Designed for a Street Photographer: CosySpeed QUICK SALLY Review

The CosySpeed QUICK SALLY One-Hand Wrist Strap is a strap that gave me anxiety at first. But that changed later on.

When the CosySpeed QUICK SALLY came in, I had a few doubts only because of the magnet that’s built into it. Magnets aren’t good for digital cameras, but they aren’t too terrible for film cameras. Though it serves a function when using the rest of the Cosyspeed lineup of bags, some situations require more than what the Street-o-Matic or others offer to me. Most of the time, I need a backpack. And sometimes, you want both the comfort and durability that the CosySpeed QUICK SALLY allows you. Indeed, while I initially had my doubts about the strap, I was proven wrong with repeated use. 

Tech Specs

Specs taken from their website:

  • Colors: Steel Gray and Charcoal Black
  • In the box: 1 x QUICK SALLY one-hand loop, 1 x Velcro point
  • Dimensions: approx. 200 x 25 mm


The CosySpeed QUICK SALLY is a different one from lots of what we’ve used in the past. It’s a long strap made from ballistic nylon that has material inside of it to keep a particular shape. But this feels almost like a rougher yet smoothed out wool–even though it isn’t. 

The strap has the Cosyspeed logo on there. And that’s where the magnet lies. There is also an adjustment loop that keeps it locked onto your hand when using it.

This strap connects to your camera using a very rough cotton fabric. This tough section makes it durable while still being easy to connect to a camera.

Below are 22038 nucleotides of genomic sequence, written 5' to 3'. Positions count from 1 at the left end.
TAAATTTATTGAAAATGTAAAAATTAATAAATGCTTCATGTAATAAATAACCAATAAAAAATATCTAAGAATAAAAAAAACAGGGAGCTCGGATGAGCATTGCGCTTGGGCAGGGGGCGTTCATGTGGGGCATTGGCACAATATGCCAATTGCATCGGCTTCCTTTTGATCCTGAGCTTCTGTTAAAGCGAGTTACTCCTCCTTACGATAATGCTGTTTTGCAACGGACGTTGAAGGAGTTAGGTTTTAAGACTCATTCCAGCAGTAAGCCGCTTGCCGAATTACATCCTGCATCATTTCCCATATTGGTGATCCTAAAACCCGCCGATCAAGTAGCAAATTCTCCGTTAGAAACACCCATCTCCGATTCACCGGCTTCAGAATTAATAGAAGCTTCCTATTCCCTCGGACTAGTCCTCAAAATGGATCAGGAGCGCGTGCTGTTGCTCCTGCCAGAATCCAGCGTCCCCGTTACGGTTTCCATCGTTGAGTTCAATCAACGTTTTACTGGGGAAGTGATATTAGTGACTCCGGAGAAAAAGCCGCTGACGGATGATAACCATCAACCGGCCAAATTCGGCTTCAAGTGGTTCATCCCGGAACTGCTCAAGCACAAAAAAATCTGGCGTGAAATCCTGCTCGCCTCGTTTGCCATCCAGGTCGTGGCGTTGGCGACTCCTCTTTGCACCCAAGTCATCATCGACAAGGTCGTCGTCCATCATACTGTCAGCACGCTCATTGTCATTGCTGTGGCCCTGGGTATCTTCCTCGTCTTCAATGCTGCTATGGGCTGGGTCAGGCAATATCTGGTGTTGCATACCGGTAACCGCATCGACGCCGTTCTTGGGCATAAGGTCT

Build Quality

When it comes to build quality, I’ve always stood by the resilience of leather for camera straps. Indeed, I still do. But the cloth that the CosySpeed QUICK SALLY uses it not only very durable–it’s very comfortable. Photographers that have big or small hands both will enjoy how this strap feels. But most importantly, we were surprised by how well it held up during rainfall.

Here’s the CosySpeed QUICK SALLY attached to the Nikon Z6 in the rain. The strap worked without flaw and without issue during four hours of rainfall. That’s very impressive. It wasn’t soaked through at any point and it also retained its shape. This is a testament to what founder Thomas Ludwig and his team are doing. I’m impressed and can vouch for this. However, I’m still going to lean more towards leather as I’ve never had a leather strap fail on me in my career.

Ease of Use

Using the CosySpeed QUICK SALLY is pretty simple. It attaches to a strap loop on your camera. And it can work with either Canon style straps or the ones you see on every other manufacturer’s. Once it’s on, it stays on. You won’t have any fears about it as the attachment loop/cable is thicker than most. You’ll also eventually forget that there is a magnet built into the strap to connect it easily to the Cosyspeed lineup of bags for quick access. 

To really give the magnet the test, and because I really didn’t trust it, I wore a metal watch on my right hand. The magnet didn’t prove to give my watch or the Nikon Z6 any difficulty in the long run. To be fair, the watch is well built and the Nikon Z6 is very well built. I didn’t test this strap with lesser cameras, but I’d be confident that the magnet in the strap wouldn’t screw anything up in the long run.


While I still have my gripes about the CosySpeed QUICK SALLY and the magnet, I can say with objectivity that it didn’t cause any issues for me during the one month that I spent testing it. The build quality is almost as good as leather straps, and I fully believe this strap to be the best-built one that isn’t made of leather. While many of you swear by Peak Design’s options, I’ll tell you from the start that Cosyspeed is a company that doesn’t sell out their audience. And while you’re not going to have the connection options that Peak Design has, I’ll strongly argue that you don’t need them. The CosySpeed QUICK SALLY is built incredibly well and I’d choose them in a heartbeat if I just didn’t have a preference for leather in the long run. 

The CosySpeed QUICK SALLY deserves five out of five stars. Want one? They’re around $30.

Chris Gampat

Chris Gampat is the Editor in Chief, Founder, and Publisher of the Phoblographer. He also likes pizza.